Mark Twain (Ken Burns) (2002)
Main Menu Audio & Animation
Featurette-Making Of-The Making of Mark Twain
Interviews-Crew-An Interview With Ken Burns
|Year Of Production||2002|
|Running Time||218:38 (Case: 240)|
|RSDL / Flipper||
Dual Disc Set
|Cast & Crew|
|Start Up||Ads Then Menu|
|Region Coding||4||Directed By||Ken Burns|
Roadshow Home Entertainment
|Pan & Scan/Full Frame||Full Frame||English Dolby Digital 2.0 (224Kb/s)|
|Widescreen Aspect Ratio||None|
|Video Format||576i (PAL)|
|Original Aspect Ratio||1.33:1||Miscellaneous|
|Subtitles||English for the Hearing Impaired||Smoking||Yes|
|Annoying Product Placement||No|
|Action In or After Credits||No|
If, like me, you are in any way interested in literature, you will have come across the writings of the famous and infamous Samuel Clemens, a.k.a Mark Twain. His most notable books, Tom Sawyer and The Adventures of Huckleberry Finn are childhood classics, and are hopefully still read in primary schools – not only because of their capacity to fire the imaginations of children, but also because of the important lessons they hold in the subtext. More interestingly, Twain was the first American writer to celebrate what it meant to be American, as opposed to the juxtaposition between the Old World of Europe and the New World of the United States.
It is only fitting then, that the task of making a documentary on the life of this great author and fascinating individual fell to the award-winning documentarian Ken Burns. With the skilful writing and research of Dayton Duncan and Geoffrey C. Ward and the adept directorial talent of Ken Burns, Mark Twain explores across four episodes the life and times of Samuel Clemens – writer, celebrity, comedian, failed entrepreneur and family man. From his early beginnings as a riverboat pilot to his breakthrough novels, to the love of his life and the persistent tragedy that plagued him, this documentary takes a look inside Clemens’ life which is both in-depth and easily digestible. In fact, what struck me most about this documentary was just how easy it was to watch. Although certainly not a Twain novice myself, those I watched it with the first time through found it equally as fascinating as I did.
While this is not entertainment in the Hollywood sense, it is undeniably an entertaining documentary and an invaluable starting point for an investigation of Twain scholarship. I would like to see this being used as a learning aid for school children in years to come.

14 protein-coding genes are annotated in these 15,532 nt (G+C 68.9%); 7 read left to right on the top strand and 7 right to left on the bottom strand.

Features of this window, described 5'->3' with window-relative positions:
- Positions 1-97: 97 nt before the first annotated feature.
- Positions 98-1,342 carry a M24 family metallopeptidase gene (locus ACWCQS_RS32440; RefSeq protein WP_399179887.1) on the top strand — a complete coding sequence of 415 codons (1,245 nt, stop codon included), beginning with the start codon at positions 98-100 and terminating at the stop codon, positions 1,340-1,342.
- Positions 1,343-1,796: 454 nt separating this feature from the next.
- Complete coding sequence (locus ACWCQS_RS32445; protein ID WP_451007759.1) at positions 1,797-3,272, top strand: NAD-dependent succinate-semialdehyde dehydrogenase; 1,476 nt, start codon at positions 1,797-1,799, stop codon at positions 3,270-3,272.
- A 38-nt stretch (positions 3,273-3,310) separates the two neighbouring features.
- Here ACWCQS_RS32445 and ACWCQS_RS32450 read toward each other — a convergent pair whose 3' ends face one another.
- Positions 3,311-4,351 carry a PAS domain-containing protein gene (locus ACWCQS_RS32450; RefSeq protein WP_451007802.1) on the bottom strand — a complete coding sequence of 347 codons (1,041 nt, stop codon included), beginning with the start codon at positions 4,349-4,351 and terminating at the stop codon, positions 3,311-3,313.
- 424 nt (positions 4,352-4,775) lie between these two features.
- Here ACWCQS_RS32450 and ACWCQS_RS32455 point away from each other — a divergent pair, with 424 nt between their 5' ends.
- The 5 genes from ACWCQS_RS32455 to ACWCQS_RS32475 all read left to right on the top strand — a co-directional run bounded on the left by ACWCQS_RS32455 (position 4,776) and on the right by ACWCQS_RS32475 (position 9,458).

Presented in 1.33:1 Full Frame, non-16x9 enhanced, this is the original aspect ratio.
The quality of the picture is exceptionally good and really there is not a lot to say. For starters, it should be noted that much of the video component of this documentary is made up of panning shots of stills, interviews shot on film and stock footage from the period. Obviously, the stock footage is black and white and not of very good quality.
Colours are excellent, edges are crisp and clear, and shadow detail where relevant is very good. There is little to no graininess.
MPEG artefacts are non-existent, although at times there is a slight amount of aliasing on images of photos which are sometimes held a little too long.
The English subtitles for the Hearing Impaired are white with a black border and are easy to read.
There are two dual-layered discs here, with two episodes on each of the discs. The dual layer pauses occur in between each of the two episodes on each of the discs so are in no way distracting.
There is only one soundtrack, an English 2.0 Dolby Digital Stereo track.
While there is some ambient background noise and some music which comes across quite nicely, the soundtrack is dominated by the narration which is, thankfully, clear and easy to understand at all times.
There is no surround information and no subwoofer use.
|Surround Channel Use|
All menus are presented in a 1.33:1 ratio, non-16x9 enhanced with a 2.0 Dolby Digital Stereo track.
Presented in 1.33:1 Full Frame, non-16x9 enhanced with a 2.0 Dolby Digital Stereo track, this is a rather interesting interview with the director of the film about the documentary making experience.
Presented in 1.33:1 Full Frame, non-16x9 enhanced with a 2.0 Dolby Digital Stereo track. This is a far more extended look at the making of this particular documentary and is quite fascinating. It includes interviews with the director and the writers.
NOTE: To view non-R4 releases, your equipment needs to be multi-zone compatible and usually also NTSC compatible.
The R1 release of this disc appears to be on two sides of the same DVD (dual-sided, dual layered or dual-sided, single layered I cannot tell from the information on the Internet). It misses out on the extras present on the R4 release, and is also encoded in NTSC. If you take all those things together, the R4 is the clear winner.
Mark Twain is a fascinating and incredibly well made documentary. If you have any interest at all in English literature, or just like a bit of good non-fiction, check this out.
The video is quite good, although in this instance it is a mere accompaniment to the audio.
The sound is your basic 2.0 Dolby Digital stereo mix and suits the documentary style very well.
The extras are fairly good and shed some light on the process of making this expert film.
|DVD||Panasonic DVD-RV31A-S, using S-Video output|
|Display||Beko 28" (16x9). This display device is 16x9 capable.|
|Audio Decoder||Built in to amplifier/receiver.|
|Speakers||Energy - Front, Rear, Centre & Subwoofer|